Searching for Truth in Times of War


Corliss Lamont

[Ed Note: This is part 2 of 7 in our series focusing on Linus Pauling’s activism against the Vietnam War. This is also the 600th post to be released on the Pauling Blog. We thank you for your continued readership.]

“As individuals who believe that the only security for America lies in world peace, we wish to ask you why at present the United States is sending its Army, Navy and Air Force to bring death and bloodshed to South Vietnam, a small Asian country approximately 10,000 miles from our Pacific Coast.”

-“An Open Letter to President John F. Kennedy Against U.S. Military Intervention in South Vietnam,” April 11, 1962.

In spring 1962, Linus Pauling was in communication with Corliss Lamont, a philosopher and the director of the American Civil Liberties Union, who was organizing an open letter to President Kennedy (which Pauling ultimately signed) opposing military action in Vietnam. Lamont had written to Pauling share the details of his own correspondence with McGeorge Bundy, the U.S. National Security Advisor. Bundy was highly critical of Lamont’s open letter and had provided documents intended to both enlighten Lamont and dissuade him from taking a strong stance against the U.S. position.

The documents supported the argument that North Vietnam had been making a strenuous effort to conquer South Vietnam. This point of view ran in opposition to a competing reference frame that saw the conflict as being led by South Vietnamese insurgents who were waging a local civil war. Suffice it to say, Lamont remained unconvinced by Bundy’s argument, flatly stating, “I have seldom read more phony materials.”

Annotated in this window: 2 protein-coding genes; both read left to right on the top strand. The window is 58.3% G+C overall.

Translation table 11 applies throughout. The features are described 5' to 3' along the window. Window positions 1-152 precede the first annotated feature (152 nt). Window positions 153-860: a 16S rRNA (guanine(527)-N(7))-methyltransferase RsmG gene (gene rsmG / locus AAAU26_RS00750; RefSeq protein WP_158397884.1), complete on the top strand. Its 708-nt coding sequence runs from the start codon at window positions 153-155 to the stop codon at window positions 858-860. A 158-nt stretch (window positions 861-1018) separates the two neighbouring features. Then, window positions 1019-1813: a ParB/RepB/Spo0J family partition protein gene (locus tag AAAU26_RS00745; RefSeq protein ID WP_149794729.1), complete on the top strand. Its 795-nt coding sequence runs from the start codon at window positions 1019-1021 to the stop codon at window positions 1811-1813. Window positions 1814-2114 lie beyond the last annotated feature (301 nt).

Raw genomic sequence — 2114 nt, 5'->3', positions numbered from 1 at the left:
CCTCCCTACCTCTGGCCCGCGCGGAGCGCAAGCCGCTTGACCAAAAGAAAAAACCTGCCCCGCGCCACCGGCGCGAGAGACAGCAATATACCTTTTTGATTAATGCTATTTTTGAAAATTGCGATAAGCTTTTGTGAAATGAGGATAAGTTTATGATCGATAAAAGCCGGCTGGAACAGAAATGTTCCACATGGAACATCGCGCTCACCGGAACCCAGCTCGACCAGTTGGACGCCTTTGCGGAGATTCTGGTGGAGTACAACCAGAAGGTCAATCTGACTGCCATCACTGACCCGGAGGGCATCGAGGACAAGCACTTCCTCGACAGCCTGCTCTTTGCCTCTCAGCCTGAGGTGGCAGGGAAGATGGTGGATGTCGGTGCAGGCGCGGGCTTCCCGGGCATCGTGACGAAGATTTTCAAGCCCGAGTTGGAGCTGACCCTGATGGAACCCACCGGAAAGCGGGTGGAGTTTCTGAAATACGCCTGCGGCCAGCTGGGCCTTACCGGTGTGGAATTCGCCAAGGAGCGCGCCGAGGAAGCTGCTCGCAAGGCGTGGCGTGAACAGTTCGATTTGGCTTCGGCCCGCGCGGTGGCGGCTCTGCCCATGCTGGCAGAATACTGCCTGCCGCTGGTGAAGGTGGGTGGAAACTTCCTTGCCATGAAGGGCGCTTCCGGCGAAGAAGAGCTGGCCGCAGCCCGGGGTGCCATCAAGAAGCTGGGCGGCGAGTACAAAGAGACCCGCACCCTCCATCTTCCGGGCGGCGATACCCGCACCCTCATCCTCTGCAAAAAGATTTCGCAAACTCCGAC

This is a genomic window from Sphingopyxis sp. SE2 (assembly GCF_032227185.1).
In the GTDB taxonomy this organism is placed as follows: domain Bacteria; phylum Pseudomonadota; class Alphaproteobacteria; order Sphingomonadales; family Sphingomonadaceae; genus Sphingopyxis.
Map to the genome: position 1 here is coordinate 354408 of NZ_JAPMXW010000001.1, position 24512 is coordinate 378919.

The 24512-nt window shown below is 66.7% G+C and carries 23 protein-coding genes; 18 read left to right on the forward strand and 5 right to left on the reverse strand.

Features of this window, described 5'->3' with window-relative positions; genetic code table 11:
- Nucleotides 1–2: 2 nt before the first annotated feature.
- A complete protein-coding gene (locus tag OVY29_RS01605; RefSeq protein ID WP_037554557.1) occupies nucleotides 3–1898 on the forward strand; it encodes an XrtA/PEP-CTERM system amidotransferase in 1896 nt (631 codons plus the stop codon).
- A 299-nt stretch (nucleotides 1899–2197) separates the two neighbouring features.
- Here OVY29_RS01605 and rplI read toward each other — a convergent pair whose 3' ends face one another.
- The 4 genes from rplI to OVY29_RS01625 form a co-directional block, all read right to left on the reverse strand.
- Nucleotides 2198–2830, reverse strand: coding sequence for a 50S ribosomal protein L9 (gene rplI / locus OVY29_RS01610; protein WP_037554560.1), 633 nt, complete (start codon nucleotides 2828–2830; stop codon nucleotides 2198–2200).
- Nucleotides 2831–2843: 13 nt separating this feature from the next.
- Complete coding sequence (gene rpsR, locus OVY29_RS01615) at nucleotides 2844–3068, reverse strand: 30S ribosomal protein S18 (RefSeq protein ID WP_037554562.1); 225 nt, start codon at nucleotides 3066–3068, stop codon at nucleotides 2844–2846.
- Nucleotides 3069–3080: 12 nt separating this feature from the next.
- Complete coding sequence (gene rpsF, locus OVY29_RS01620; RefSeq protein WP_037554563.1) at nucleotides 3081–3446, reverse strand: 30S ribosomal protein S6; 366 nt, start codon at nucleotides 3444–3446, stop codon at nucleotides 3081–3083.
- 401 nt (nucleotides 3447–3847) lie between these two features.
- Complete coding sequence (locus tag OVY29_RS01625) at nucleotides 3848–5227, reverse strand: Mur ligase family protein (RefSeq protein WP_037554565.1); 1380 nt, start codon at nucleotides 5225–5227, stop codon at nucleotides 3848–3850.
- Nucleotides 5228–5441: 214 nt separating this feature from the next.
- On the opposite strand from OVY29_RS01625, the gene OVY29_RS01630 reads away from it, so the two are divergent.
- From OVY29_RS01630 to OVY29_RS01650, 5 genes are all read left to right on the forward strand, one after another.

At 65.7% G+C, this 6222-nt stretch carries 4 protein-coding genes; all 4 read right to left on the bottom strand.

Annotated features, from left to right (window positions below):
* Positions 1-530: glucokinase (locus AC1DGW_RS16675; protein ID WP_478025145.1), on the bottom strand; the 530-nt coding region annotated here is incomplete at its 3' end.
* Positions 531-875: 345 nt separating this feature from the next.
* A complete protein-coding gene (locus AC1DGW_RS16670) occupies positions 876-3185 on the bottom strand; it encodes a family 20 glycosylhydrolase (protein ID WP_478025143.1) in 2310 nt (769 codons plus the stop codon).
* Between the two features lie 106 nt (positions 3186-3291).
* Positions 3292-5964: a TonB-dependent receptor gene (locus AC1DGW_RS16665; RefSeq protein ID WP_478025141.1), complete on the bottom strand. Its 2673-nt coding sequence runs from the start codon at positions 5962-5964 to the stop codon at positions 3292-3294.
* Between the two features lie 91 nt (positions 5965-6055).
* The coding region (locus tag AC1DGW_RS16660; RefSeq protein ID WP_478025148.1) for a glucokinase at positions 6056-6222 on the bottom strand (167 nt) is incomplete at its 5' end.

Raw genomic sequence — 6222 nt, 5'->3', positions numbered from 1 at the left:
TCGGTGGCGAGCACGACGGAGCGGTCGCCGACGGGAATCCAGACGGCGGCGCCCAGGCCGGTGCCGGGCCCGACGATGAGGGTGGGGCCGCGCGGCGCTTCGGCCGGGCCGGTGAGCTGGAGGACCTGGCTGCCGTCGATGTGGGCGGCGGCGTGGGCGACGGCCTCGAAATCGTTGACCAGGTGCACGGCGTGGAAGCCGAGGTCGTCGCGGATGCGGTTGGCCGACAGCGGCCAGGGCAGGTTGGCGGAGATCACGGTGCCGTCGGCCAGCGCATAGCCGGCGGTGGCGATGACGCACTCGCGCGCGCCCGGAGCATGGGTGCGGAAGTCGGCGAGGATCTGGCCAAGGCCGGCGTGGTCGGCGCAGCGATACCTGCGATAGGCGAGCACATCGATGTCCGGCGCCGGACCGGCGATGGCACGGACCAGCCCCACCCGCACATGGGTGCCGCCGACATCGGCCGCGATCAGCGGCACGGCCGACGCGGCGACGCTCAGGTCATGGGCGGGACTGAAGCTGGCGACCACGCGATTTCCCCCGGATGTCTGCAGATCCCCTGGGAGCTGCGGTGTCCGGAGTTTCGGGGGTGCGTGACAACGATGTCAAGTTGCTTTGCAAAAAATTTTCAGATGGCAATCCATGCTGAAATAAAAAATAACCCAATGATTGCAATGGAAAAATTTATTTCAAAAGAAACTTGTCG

McGeorge Bundy

In developing his position, Lamont cited Homer Bigart of the New York Times, who had reported in 1962 that only a “small trickle” of arms were actually reaching the National Liberation Front (NLF) fighters from North Vietnam, the Ho Chi Minh Trail being painfully difficult to navigate. Most NLF weapons, Lamont argued, were “crudely manufactured jungle arsenals” or had otherwise been obtained by raids on the army of the Republic of Vietnam in the south and, increasingly, by raids on American troops, whose numbers in South Vietnam continued to grow.

Additionally, Lamont argued against the American perception that the anti-Diem movement in South Vietnam was exclusively communist. In support, Lamont cited the head of the Democratic Party of South Vietnam, Nguyen Thai Binh, whose Vietnam: The Problem and a Solution supported the claim that a wide array of political groups favored unification under the government in Hanoi.

Bundy, the National Security Advisor, countered on behalf of the White House by pointing to a different New York Times report, this time filed by William Jorden. Bundy interpreted Jorden’s piece as ruling out the possibility that the NLF was a militant expression of a popular movement within South Vietnam seeking independence. Bundy offered no further specific critique or debate on the issue, stating simply that

You will not expect the President to agree with either your premises or your conclusions. For myself, I will say only that the degree of irresponsibility and inaccuracy in this letter is what I would have expected from some of the signatories, but not from all.

Responses from Vietnam to Lamont’s open letter told a different story from that being promoted by McGeorge Bundy.

In May 1962, once Lamont’s open letter had gained a global audience, a communication arrived from Le Quang. The author was a former officer of the Cao Dai Armed Forces, the military wing of a Vietnamese religious sect that acted in opposition to the Diem regime. Le Quang wrote from Paris, where he was living as a political refugee.

“Your cry of alarm has found in us an echo all the more faithful as we are more and more anxious in front of the progressive deterioration of the situation of our country,” he told Pauling. He added that it did not seem that the people of North Vietnam and the people of the United States had established just cause to go to war. Nonetheless, if the Americans continued to support the Diem government, then opposition to it in both North and South Vietnam would, by extension, constitute grounds for conflict between America and Vietnam. Le Quang implored Pauling to please help him put forward this point of view.